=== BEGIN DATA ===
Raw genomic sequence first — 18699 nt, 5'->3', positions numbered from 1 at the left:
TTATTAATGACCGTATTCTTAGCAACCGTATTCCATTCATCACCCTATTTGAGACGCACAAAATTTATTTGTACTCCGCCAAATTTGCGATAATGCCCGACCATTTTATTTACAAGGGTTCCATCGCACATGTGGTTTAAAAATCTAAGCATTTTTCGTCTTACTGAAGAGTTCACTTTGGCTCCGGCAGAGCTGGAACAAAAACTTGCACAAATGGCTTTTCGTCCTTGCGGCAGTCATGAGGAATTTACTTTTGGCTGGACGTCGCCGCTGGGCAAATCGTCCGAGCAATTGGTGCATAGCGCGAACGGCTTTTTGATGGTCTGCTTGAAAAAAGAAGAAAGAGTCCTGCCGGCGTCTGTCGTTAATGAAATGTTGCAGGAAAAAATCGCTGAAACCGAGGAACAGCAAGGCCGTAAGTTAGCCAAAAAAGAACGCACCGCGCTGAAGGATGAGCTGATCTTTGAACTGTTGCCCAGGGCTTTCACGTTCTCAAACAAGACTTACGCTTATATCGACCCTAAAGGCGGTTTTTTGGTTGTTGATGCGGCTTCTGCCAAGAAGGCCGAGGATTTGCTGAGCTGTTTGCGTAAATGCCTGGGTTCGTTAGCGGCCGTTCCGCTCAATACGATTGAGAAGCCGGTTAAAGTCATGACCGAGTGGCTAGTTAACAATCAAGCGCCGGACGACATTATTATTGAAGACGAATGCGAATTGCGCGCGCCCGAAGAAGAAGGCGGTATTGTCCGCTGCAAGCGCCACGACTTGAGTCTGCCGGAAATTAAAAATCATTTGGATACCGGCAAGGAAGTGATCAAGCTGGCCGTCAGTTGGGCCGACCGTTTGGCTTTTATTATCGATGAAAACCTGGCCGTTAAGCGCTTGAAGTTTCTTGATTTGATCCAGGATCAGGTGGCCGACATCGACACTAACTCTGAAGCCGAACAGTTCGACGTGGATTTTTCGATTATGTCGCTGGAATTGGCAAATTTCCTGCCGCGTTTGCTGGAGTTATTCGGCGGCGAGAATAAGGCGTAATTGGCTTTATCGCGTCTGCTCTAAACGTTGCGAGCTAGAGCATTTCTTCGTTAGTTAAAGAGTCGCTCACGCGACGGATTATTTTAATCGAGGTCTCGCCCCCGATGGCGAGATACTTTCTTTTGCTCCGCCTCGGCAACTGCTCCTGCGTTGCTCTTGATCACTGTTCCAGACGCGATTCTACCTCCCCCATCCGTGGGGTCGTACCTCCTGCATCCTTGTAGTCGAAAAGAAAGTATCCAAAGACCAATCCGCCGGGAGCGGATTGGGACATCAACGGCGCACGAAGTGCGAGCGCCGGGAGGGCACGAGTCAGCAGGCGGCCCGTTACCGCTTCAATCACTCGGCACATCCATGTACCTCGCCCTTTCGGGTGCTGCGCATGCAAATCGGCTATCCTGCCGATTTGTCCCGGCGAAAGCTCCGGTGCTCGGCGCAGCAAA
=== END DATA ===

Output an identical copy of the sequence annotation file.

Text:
Raw genomic sequence first — 18699 nt, 5'->3', positions numbered from 1 at the left:
TTATTAATGACCGTATTCTTAGCAACCGTATTCCATTCATCACCCTATTTGAGACGCACAAAATTTATTTGTACTCCGCCAAATTTGCGATAATGCCCGACCATTTTATTTACAAGGGTTCCATCGCACATGTGGTTTAAAAATCTAAGCATTTTTCGTCTTACTGAAGAGTTCACTTTGGCTCCGGCAGAGCTGGAACAAAAACTTGCACAAATGGCTTTTCGTCCTTGCGGCAGTCATGAGGAATTTACTTTTGGCTGGACGTCGCCGCTGGGCAAATCGTCCGAGCAATTGGTGCATAGCGCGAACGGCTTTTTGATGGTCTGCTTGAAAAAAGAAGAAAGAGTCCTGCCGGCGTCTGTCGTTAATGAAATGTTGCAGGAAAAAATCGCTGAAACCGAGGAACAGCAAGGCCGTAAGTTAGCCAAAAAAGAACGCACCGCGCTGAAGGATGAGCTGATCTTTGAACTGTTGCCCAGGGCTTTCACGTTCTCAAACAAGACTTACGCTTATATCGACCCTAAAGGCGGTTTTTTGGTTGTTGATGCGGCTTCTGCCAAGAAGGCCGAGGATTTGCTGAGCTGTTTGCGTAAATGCCTGGGTTCGTTAGCGGCCGTTCCGCTCAATACGATTGAGAAGCCGGTTAAAGTCATGACCGAGTGGCTAGTTAACAATCAAGCGCCGGACGACATTATTATTGAAGACGAATGCGAATTGCGCGCGCCCGAAGAAGAAGGCGGTATTGTCCGCTGCAAGCGCCACGACTTGAGTCTGCCGGAAATTAAAAATCATTTGGATACCGGCAAGGAAGTGATCAAGCTGGCCGTCAGTTGGGCCGACCGTTTGGCTTTTATTATCGATGAAAACCTGGCCGTTAAGCGCTTGAAGTTTCTTGATTTGATCCAGGATCAGGTGGCCGACATCGACACTAACTCTGAAGCCGAACAGTTCGACGTGGATTTTTCGATTATGTCGCTGGAATTGGCAAATTTCCTGCCGCGTTTGCTGGAGTTATTCGGCGGCGAGAATAAGGCGTAATTGGCTTTATCGCGTCTGCTCTAAACGTTGCGAGCTAGAGCATTTCTTCGTTAGTTAAAGAGTCGCTCACGCGACGGATTATTTTAATCGAGGTCTCGCCCCCGATGGCGAGATACTTTCTTTTGCTCCGCCTCGGCAACTGCTCCTGCGTTGCTCTTGATCACTGTTCCAGACGCGATTCTACCTCCCCCATCCGTGGGGTCGTACCTCCTGCATCCTTGTAGTCGAAAAGAAAGTATCCAAAGACCAATCCGCCGGGAGCGGATTGGGACATCAACGGCGCACGAAGTGCGAGCGCCGGGAGGGCACGAGTCAGCAGGCGGCCCGTTACCGCTTCAATCACTCGGCACATCCATGTACCTCGCCCTTTCGGGTGCTGCGCATGCAAATCGGCTATCCTGCCGATTTGTCCCGGCGAAAGCTCCGGTGCTCGGCGCAGCAAA